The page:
What is one thing you would never want to give up?

I’m not talking about your family, or friends, or pets, or any of that important stuff. I’m talking about that food, beverage, vice, or crutch that you can’t imagine eliminating from your life for even the briefest period of time. For lots of people that might be an after work cocktail, chocolate, or perhaps you can’t picture making it through the day without a jolt, or two, or ten of caffeine.

So, what is the one thing you would never want to give up? Got it?

Now give it up.

Some of you are already shaking your head and calling me a crackpot, or a nut job, or some other colorful names that I can’t post on a family friendly blog, and it’s all true, but hear me out.

There is a tremendous power that comes with giving up something that you don’t think you can, whether for a week, a month, or forever (or for as long as forever ends up being). While it may seem impossible, and I’m not going to lie to you (at least for now) it can be pretty miserable in the beginning , but forget what your high school gym coach told you, giving up can be amazing!

When I was in high school, I gave up caffeine. I never drank coffee, but I would drink several highly caffeinated sodas throughout the day. I don’t remember the average number of sodas I drank a day, but I couldn’t make it through the day without hitting the soda machine at least a couple of times. Then when hitting the soda machine didn’t work, (I’m not Fonzie) I would insert money and guzzle down that sugary, caffeinated sludge (although at the time it was delicious). When I missed a dose I got shaky, headachy, and generally felt yucky. I didn’t like being dependent on it, so I decided to give it up.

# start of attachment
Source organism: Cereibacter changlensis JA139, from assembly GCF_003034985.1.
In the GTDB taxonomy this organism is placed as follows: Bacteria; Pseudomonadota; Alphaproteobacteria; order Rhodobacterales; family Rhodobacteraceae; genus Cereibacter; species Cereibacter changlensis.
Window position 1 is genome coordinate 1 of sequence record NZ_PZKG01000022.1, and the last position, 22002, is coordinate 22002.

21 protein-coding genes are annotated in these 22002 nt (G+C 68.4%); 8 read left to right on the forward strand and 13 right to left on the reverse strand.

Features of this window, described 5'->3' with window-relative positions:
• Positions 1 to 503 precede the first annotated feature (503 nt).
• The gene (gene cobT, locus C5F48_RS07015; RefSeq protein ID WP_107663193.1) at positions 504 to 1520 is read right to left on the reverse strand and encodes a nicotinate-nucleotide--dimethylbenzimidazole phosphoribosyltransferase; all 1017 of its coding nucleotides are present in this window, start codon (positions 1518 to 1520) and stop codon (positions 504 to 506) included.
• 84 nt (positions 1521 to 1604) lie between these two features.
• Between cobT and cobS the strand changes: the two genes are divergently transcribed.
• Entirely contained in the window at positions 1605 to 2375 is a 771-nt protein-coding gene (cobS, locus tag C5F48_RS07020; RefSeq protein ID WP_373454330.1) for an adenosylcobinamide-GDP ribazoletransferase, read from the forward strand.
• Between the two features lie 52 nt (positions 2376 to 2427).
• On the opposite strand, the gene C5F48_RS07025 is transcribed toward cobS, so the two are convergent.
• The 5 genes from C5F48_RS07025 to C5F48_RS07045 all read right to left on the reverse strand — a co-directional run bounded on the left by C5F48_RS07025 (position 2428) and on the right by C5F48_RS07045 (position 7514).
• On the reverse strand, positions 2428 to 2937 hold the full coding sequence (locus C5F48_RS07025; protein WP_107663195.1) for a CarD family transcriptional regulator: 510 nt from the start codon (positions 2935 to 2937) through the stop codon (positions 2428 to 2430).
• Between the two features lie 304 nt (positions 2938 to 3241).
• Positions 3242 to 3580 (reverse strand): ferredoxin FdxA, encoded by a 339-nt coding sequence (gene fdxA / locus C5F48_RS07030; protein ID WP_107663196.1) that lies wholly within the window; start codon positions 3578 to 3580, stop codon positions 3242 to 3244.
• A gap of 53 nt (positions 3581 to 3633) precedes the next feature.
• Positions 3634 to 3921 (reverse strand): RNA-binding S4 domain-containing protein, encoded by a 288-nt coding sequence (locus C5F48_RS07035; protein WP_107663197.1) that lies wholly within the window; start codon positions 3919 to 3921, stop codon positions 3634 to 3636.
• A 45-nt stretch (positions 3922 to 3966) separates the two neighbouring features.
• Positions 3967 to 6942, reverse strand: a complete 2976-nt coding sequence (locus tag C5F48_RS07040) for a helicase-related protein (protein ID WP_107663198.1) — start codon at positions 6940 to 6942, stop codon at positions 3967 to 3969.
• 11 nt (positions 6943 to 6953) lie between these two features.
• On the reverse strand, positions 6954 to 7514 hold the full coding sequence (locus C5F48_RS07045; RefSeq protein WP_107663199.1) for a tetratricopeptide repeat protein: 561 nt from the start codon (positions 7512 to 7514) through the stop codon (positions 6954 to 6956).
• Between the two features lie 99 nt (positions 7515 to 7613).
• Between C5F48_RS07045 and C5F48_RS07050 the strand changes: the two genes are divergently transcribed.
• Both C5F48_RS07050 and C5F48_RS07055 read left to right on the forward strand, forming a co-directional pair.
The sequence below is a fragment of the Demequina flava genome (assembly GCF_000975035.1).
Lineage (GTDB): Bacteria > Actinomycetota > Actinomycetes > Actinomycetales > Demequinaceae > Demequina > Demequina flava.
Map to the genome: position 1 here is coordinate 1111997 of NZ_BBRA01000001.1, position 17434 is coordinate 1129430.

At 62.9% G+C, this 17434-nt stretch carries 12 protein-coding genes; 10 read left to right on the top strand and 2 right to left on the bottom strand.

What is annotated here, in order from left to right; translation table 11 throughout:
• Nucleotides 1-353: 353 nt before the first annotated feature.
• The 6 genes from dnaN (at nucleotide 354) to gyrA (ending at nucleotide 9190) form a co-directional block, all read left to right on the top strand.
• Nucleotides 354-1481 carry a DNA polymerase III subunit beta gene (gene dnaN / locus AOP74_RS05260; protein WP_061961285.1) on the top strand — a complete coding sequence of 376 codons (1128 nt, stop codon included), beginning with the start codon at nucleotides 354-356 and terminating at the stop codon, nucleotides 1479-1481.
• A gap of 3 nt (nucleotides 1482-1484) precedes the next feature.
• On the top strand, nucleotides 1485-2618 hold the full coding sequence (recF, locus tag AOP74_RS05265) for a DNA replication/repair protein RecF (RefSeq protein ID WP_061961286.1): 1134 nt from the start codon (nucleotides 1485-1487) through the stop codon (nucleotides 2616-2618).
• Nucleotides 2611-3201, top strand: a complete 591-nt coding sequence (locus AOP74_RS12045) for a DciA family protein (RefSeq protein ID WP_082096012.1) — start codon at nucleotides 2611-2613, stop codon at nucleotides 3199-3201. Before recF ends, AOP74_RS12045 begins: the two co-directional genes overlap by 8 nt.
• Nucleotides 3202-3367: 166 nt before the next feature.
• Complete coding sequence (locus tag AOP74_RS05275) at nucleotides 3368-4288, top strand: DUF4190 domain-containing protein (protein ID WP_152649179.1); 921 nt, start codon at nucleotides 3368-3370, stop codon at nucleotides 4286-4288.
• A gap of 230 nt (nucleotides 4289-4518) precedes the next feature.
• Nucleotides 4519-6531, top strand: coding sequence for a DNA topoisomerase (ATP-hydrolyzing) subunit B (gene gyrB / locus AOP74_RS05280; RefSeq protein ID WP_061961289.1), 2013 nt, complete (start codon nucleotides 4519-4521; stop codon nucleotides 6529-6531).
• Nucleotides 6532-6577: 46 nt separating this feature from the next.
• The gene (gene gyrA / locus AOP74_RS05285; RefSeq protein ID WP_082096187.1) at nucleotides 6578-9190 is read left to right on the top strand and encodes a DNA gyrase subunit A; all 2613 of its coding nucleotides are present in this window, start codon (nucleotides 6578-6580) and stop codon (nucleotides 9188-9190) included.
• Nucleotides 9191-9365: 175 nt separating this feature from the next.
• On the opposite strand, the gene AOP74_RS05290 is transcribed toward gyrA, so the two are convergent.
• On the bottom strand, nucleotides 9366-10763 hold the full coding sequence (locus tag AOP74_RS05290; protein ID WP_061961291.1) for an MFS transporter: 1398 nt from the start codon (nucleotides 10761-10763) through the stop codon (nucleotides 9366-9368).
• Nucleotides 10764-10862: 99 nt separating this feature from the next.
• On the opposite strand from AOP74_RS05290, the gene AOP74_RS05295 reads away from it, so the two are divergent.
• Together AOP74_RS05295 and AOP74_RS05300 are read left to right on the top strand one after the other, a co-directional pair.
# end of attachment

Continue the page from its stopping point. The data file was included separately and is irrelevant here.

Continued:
I won’t lie (yet), it wasn’t easy, but once the caffeine headaches and jitters subsided I was free of my dependence. It felt great. It turned out that the thing I thought I couldn’t make it through the day without, I was ok without it. Even if I had decided not to make it a full-time thing, I had proven to myself that I didn’t need it.

Same thing happened over two years ago when I decided to completely overhaul my diet. When I set out to eat a plant strong diet, I was cutting a lot of stuff out of my diet that I couldn’t imagine cutting. I couldn’t imagine a meal without meat, I loved cheese, and what better to snack on during the day than some sweet, sugary goodness. The overhaul of my diet was only scheduled to last for two month, which I think was helpful in keeping me committed to it. With an end date in sight, it didn’t seem quite so overwhelming. By the time I reached the end of the two months I wasn’t really craving meats or sweets anymore, I was feeling great, and while it wasn’t really the impetus in my decision to alter my diet, I had lost a lot of weight. With the proper fuel, my body began to adjust itself down to a more ideal weight. I didn’t want to stop. Prior to the experience I would not have imagined that I could live without that stuff, but once again giving up turned out to be a great experience.

So often we allow food, phones, and other external factors to control our lives. Just taking a break from some of those things, even if just for a little while, can be an incredibly rewarding and worthwhile experience (but what do I know, I’m just a crackpot and a nutjob).

Gary Beckman